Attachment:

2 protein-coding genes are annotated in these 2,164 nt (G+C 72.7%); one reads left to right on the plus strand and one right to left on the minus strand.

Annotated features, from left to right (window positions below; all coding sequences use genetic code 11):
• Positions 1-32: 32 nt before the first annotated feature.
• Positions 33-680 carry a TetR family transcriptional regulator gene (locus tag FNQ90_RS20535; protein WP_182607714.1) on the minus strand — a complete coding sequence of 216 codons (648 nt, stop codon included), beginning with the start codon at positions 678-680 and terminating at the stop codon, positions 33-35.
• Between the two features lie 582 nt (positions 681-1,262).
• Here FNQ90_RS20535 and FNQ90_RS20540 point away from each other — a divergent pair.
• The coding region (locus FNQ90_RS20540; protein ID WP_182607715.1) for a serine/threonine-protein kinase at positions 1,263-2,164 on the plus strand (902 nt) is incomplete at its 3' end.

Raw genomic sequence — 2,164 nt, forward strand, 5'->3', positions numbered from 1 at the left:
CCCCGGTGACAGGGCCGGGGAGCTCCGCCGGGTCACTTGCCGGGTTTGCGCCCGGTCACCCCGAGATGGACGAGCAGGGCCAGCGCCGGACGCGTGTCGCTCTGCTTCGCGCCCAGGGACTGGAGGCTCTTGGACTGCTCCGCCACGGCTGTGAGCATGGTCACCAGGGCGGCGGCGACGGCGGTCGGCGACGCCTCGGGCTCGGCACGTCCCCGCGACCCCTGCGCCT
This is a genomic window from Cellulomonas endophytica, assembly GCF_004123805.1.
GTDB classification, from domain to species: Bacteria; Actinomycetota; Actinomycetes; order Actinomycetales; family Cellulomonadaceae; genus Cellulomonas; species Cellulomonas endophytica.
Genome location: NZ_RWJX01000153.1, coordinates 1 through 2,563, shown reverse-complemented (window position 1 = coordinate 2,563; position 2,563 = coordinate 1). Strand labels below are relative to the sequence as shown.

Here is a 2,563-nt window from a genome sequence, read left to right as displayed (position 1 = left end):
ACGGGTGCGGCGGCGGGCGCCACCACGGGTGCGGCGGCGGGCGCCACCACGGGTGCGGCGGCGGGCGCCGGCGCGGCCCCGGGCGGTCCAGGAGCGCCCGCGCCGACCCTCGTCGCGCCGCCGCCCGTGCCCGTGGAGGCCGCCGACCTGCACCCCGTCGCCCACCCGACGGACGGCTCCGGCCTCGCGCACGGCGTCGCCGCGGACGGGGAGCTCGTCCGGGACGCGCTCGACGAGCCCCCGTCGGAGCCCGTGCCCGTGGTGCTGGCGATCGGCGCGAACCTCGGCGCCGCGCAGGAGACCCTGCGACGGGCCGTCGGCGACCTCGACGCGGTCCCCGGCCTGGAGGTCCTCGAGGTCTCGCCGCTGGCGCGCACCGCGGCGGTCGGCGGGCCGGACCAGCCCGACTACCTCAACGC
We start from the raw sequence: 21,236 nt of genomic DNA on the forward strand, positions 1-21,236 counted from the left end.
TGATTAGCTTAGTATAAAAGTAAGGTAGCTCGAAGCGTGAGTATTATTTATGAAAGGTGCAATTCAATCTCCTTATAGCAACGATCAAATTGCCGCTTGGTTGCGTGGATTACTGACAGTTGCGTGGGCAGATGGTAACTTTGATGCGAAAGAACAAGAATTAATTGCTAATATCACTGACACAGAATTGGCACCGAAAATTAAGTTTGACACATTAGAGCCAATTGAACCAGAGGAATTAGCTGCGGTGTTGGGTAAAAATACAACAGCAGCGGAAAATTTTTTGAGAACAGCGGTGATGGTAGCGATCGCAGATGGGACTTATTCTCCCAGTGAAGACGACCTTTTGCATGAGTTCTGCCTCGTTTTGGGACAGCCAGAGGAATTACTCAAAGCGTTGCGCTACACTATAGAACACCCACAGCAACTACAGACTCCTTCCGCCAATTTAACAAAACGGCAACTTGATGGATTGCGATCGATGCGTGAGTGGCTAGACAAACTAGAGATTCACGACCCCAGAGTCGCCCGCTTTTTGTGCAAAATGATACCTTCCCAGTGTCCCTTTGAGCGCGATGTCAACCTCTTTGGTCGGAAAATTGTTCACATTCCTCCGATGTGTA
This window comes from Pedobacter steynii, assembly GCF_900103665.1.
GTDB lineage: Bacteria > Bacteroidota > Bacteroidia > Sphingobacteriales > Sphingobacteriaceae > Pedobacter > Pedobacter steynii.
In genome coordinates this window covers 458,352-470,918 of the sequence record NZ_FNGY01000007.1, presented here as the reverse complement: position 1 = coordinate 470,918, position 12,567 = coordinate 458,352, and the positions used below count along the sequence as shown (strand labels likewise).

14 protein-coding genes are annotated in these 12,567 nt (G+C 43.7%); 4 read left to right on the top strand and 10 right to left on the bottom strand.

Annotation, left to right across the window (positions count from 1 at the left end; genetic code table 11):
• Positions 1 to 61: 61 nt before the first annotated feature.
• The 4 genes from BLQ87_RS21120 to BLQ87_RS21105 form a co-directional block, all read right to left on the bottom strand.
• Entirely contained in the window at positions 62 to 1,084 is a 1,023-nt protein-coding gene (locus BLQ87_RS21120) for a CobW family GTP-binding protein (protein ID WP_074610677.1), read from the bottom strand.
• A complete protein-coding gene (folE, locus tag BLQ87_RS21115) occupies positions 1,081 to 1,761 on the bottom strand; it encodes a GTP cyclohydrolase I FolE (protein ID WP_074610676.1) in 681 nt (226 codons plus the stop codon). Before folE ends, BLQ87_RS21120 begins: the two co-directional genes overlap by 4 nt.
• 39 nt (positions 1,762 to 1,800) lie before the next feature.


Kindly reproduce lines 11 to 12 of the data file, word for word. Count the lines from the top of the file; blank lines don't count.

GTDB classification, from domain to species: Bacteria; Actinomycetota; Actinomycetes; order Actinomycetales; family Cellulomonadaceae; genus Cellulomonas; species Cellulomonas endophytica.
Genome location: NZ_RWJX01000153.1, coordinates 1 through 2,563, shown reverse-complemented (window position 1 = coordinate 2,563; position 2,563 = coordinate 1). Strand labels below are relative to the sequence as shown.